Virus taking stronger hold in U.S., other populous nations

Keeping safe: A teacher screening students at a school in Langa township in Cape Town, South Africa.

Keeping safe: A teacher screening students at a school in Langa township in Cape Town, South Africa.   | Photo Credit: MIKE HUTCHINGS

S. Africa, Pak., Indonesia grapple with increasing caseloads

While China moved closer to containing a fresh outbreak in Beijing, the COVID-19 pandemic took a stronger hold elsewhere, including the U.S., where surging infections across southern states have highlighted the risks of reopening economies without effective treatment or vaccines.

Another record daily increase in India on Friday pushed the country’s case load toward half a million, and other countries with big populations like Indonesia, Pakistan and Mexico grappled with large case loads and strained health care systems.

South Africa, which accounts for about half of the infections on the African continent with 1,18,375, reported a record 6,579 new cases, as transmissions increase after it loosened what had been one of the world’s strictest lockdowns earlier this month.

Mexico reported some of its highest 24-hour counts so far with 6,104 new cases and 736 additional deaths, as its treasury secretary began isolating at home after a positive test.

Mass testing in Beijing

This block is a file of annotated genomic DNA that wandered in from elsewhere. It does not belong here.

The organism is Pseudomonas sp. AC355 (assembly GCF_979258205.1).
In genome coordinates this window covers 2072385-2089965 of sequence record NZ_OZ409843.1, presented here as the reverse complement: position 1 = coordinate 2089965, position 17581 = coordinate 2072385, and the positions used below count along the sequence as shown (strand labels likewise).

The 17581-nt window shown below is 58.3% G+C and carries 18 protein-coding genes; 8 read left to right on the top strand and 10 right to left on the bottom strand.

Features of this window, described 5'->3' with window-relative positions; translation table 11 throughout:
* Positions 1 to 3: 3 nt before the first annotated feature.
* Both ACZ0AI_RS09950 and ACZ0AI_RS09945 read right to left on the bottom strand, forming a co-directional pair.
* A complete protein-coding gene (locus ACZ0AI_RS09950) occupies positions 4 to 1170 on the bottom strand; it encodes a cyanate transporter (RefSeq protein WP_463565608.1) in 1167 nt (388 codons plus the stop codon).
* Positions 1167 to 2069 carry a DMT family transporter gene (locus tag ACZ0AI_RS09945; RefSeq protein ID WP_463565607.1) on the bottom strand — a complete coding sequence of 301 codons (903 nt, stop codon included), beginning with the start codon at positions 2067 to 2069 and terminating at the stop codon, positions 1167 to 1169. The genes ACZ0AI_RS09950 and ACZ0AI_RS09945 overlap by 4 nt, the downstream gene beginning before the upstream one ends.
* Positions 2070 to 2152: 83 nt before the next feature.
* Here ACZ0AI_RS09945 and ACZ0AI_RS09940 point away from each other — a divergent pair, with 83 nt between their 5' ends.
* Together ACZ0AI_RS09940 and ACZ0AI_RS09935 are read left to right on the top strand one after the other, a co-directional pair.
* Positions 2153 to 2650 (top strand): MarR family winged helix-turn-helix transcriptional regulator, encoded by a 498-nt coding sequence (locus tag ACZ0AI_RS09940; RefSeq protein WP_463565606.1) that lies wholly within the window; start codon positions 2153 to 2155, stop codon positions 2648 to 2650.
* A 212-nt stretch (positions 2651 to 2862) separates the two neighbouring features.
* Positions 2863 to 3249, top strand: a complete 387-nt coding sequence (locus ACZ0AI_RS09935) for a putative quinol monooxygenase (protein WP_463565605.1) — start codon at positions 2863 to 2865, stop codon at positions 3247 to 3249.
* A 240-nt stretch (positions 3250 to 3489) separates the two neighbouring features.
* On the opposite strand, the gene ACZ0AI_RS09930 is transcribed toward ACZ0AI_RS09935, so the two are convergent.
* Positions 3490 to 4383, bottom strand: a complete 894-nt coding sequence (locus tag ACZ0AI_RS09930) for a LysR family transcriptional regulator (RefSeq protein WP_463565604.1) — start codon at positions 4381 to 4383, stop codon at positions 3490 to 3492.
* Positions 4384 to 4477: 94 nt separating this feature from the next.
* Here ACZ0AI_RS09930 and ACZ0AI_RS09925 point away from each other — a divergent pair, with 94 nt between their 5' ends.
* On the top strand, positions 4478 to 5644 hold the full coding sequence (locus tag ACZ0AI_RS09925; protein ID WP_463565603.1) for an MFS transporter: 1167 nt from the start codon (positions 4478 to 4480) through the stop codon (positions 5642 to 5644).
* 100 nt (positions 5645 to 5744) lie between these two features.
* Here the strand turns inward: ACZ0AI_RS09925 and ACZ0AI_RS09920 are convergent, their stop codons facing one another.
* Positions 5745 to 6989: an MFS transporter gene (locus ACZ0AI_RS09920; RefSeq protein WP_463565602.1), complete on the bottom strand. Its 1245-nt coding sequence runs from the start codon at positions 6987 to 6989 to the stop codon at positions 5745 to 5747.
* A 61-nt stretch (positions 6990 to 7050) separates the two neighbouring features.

In China, where the pandemic originated in December, authorities have mobilised resources for mass testing and locked down parts of Beijing this month due to an outbreak that has infected 260 people. The 11 new cases reported in the capital on Friday continued a downward trend that suggests transmissions have been largely brought under control.

The U.S., which counts the most infections in the world, is seeing daily jumps in COVID-19 cases nearing the peak reached in late April.

Arizona’s 3,056 additional infections reported Thursday was the fourth day in a week with a increase over 3,000. Transmissions have spiked following Republican Governor Doug Ducey’s decision to lift stay-home restrictions in May.

The numbers “continue to go in the wrong direction,” said Mr. Ducey, who confirmed that the State has postponed further efforts to reopen.

The U.S. reported 34,500 COVID-19 cases on Wednesday, slightly fewer than the day before but still near the high of 36,400 reached April 24, according to a count kept by Johns Hopkins University.

Deaths tolls have dropped even as the number of infections have increased, possibly reflecting better medical treatments and better efforts to prevent infections among the most vulnerable, like nursing home residents.

Japan’s capital, Tokyo, confirmed 54 new cases, continuing a steady rise in cases. Governor Yuriko Koike has downplayed fears about a major surge that would overwhelm the city’s hospitals.

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Printable version | Jul 10, 2020 4:24:21 PM |

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